Classical economists – there are still a few of us around

A quite instructive article by Peter Boettke on The Great Disruption in Economic Thought. Addressed in particular towards Janet Yellen but more generally to anyone capable of listening, you are encouraged to read it all but let me provide the first para so that you can decide if you would like to continue after that:

Roughly speaking classical political economy, or economic orthodoxy, taught the following: private property, freedom of contract and trade, sound money, and fiscal responsibility. For our purposes we refer to this set of policies as the laissez-faire principle. Of course throughout the history of economic ideas there were always subtle differences of opinion within orthodoxy, and fine points of disagreement in method and methodology. But these paled in comparison with the broad consensus on matters concerning the nature and signficance of economics and political economy. Yes, John Stuart Mill had exceptions to the laissez-faire principle that one could drive an intellectual truck through, but re-read how he sents up that discussion and the importance he places on the laissez-faire presumption.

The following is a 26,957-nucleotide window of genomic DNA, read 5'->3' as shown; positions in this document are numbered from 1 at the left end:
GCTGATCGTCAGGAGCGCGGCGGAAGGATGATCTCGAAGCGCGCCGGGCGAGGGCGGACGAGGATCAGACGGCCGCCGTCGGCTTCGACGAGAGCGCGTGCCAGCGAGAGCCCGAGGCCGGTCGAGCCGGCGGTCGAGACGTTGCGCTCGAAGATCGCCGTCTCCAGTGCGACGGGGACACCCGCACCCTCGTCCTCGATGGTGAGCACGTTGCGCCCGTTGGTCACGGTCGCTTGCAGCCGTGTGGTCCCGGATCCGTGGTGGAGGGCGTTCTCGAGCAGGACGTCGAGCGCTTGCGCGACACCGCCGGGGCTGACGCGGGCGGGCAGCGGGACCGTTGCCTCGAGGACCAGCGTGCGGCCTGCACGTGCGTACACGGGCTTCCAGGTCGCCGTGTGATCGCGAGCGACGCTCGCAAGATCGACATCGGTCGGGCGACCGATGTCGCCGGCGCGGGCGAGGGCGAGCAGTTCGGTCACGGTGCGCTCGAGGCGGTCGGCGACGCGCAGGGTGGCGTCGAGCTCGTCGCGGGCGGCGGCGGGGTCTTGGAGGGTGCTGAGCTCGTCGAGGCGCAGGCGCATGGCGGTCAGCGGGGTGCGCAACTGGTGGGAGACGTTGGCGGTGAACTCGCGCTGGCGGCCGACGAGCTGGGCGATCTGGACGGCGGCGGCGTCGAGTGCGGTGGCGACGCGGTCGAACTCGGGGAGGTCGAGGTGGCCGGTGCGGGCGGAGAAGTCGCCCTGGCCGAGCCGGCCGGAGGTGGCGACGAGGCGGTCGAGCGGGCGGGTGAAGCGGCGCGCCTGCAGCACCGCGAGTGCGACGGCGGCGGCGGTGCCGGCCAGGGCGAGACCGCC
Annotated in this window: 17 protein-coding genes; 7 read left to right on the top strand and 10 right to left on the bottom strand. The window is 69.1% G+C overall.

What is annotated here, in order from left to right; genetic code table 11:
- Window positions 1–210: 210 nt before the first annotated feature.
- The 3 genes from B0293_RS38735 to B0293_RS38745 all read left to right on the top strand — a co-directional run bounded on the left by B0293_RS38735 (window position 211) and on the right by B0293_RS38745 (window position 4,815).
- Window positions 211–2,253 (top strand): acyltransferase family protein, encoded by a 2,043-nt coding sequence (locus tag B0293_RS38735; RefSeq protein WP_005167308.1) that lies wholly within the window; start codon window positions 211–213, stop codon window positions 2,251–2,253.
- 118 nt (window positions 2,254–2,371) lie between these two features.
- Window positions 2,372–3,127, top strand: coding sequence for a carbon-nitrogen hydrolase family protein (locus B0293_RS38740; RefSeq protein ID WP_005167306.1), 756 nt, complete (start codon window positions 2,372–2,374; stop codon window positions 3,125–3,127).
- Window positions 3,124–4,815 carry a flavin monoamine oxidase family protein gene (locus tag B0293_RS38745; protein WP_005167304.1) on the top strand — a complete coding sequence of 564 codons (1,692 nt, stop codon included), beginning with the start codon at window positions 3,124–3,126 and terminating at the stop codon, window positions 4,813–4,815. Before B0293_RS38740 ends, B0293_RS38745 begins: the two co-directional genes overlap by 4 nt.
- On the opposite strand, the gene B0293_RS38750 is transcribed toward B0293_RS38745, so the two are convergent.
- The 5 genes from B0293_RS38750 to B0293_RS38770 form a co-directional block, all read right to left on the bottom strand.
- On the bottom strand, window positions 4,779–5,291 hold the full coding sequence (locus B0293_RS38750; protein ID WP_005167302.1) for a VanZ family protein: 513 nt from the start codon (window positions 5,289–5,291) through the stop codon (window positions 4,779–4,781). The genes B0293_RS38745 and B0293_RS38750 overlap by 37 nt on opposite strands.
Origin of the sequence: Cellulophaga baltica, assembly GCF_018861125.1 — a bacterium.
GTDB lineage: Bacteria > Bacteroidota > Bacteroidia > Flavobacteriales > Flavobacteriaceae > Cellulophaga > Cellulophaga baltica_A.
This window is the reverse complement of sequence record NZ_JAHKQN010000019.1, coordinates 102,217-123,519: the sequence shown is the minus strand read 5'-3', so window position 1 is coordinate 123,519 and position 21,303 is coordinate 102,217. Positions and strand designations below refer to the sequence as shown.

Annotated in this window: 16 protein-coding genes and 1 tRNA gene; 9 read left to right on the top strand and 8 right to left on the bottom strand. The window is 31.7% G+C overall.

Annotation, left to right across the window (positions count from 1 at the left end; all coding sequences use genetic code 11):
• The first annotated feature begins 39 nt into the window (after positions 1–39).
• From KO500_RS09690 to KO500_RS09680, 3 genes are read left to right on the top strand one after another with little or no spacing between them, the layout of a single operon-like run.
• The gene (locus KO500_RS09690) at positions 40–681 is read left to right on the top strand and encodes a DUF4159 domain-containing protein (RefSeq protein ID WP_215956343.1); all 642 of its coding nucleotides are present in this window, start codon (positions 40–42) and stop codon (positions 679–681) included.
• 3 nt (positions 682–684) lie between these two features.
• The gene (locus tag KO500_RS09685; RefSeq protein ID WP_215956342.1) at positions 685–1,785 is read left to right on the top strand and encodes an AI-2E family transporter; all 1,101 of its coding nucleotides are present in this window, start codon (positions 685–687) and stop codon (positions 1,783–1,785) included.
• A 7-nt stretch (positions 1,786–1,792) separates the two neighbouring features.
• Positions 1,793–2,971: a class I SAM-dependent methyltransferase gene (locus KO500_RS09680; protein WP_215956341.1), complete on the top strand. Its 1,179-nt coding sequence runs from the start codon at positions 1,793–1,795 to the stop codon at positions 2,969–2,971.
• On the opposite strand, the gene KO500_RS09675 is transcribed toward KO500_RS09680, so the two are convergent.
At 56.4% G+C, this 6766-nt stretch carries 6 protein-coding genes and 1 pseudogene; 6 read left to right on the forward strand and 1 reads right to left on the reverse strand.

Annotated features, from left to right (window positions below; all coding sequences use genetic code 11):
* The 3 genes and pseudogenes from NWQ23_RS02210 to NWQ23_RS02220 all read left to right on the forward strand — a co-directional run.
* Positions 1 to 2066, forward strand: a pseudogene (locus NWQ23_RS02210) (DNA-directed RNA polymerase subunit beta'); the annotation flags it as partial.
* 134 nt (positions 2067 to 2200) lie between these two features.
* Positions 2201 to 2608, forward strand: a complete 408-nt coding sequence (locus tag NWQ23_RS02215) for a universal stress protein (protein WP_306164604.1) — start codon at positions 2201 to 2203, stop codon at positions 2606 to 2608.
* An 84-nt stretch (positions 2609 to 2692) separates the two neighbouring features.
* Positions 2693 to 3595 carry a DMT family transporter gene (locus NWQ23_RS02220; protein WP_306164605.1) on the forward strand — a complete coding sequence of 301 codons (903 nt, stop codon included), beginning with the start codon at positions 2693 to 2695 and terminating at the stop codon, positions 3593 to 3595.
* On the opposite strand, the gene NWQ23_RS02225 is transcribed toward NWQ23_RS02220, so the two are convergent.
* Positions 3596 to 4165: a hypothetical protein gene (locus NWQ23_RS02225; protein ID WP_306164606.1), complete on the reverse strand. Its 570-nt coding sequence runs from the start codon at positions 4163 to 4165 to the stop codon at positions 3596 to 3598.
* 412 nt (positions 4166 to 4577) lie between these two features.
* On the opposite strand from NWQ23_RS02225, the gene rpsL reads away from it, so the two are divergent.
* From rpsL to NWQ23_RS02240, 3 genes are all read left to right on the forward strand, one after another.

I will only add that anyone who thinks they can drive an intellectual truck through the ideas of John Stuart Mill has their work cut out for them. But since for most people, someone’s views on John Stuart Mill are not apt to be an obstacle, let me encourage you to read the rest.

And if you do, let me mention that I specifically classify myself as a classical economist a label which Peter is also willing to use. Indeed, I go further. I think of my own book on economic theory as a twenty-first century version of Mill’s 1848 Principles. We have learned a lot since then it is true, but we have forgotten even more.